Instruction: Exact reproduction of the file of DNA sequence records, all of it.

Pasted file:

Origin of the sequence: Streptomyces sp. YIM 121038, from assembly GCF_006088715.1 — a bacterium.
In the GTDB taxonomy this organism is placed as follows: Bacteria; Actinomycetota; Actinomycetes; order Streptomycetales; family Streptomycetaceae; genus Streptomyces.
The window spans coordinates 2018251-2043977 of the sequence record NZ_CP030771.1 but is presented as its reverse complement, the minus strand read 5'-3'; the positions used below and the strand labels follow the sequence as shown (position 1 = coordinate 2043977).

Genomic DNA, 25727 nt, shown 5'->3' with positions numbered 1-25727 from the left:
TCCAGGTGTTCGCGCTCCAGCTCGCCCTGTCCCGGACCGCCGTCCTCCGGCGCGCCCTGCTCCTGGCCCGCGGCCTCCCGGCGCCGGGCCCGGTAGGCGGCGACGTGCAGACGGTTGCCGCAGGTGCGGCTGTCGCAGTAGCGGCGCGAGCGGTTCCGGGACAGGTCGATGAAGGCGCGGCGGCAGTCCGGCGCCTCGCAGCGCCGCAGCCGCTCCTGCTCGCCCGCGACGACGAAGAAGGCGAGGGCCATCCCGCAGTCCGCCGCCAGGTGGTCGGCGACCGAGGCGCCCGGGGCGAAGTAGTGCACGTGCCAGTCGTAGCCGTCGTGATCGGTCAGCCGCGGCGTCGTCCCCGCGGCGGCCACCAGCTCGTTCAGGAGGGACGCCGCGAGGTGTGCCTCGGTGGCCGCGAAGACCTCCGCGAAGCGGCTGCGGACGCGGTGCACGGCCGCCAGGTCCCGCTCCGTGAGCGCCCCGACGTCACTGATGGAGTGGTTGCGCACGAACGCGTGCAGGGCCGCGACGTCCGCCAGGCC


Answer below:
Origin of the sequence: Streptomyces sp. YIM 121038, from assembly GCF_006088715.1 — a bacterium.
In the GTDB taxonomy this organism is placed as follows: Bacteria; Actinomycetota; Actinomycetes; order Streptomycetales; family Streptomycetaceae; genus Streptomyces.
The window spans coordinates 2018251-2043977 of the sequence record NZ_CP030771.1 but is presented as its reverse complement, the minus strand read 5'-3'; the positions used below and the strand labels follow the sequence as shown (position 1 = coordinate 2043977).

Genomic DNA, 25727 nt, shown 5'->3' with positions numbered 1-25727 from the left:
TCCAGGTGTTCGCGCTCCAGCTCGCCCTGTCCCGGACCGCCGTCCTCCGGCGCGCCCTGCTCCTGGCCCGCGGCCTCCCGGCGCCGGGCCCGGTAGGCGGCGACGTGCAGACGGTTGCCGCAGGTGCGGCTGTCGCAGTAGCGGCGCGAGCGGTTCCGGGACAGGTCGATGAAGGCGCGGCGGCAGTCCGGCGCCTCGCAGCGCCGCAGCCGCTCCTGCTCGCCCGCGACGACGAAGAAGGCGAGGGCCATCCCGCAGTCCGCCGCCAGGTGGTCGGCGACCGAGGCGCCCGGGGCGAAGTAGTGCACGTGCCAGTCGTAGCCGTCGTGATCGGTCAGCCGCGGCGTCGTCCCCGCGGCGGCCACCAGCTCGTTCAGGAGGGACGCCGCGAGGTGTGCCTCGGTGGCCGCGAAGACCTCCGCGAAGCGGCTGCGGACGCGGTGCACGGCCGCCAGGTCCCGCTCCGTGAGCGCCCCGACGTCACTGATGGAGTGGTTGCGCACGAACGCGTGCAGGGCCGCGACGTCCGCCAGGCC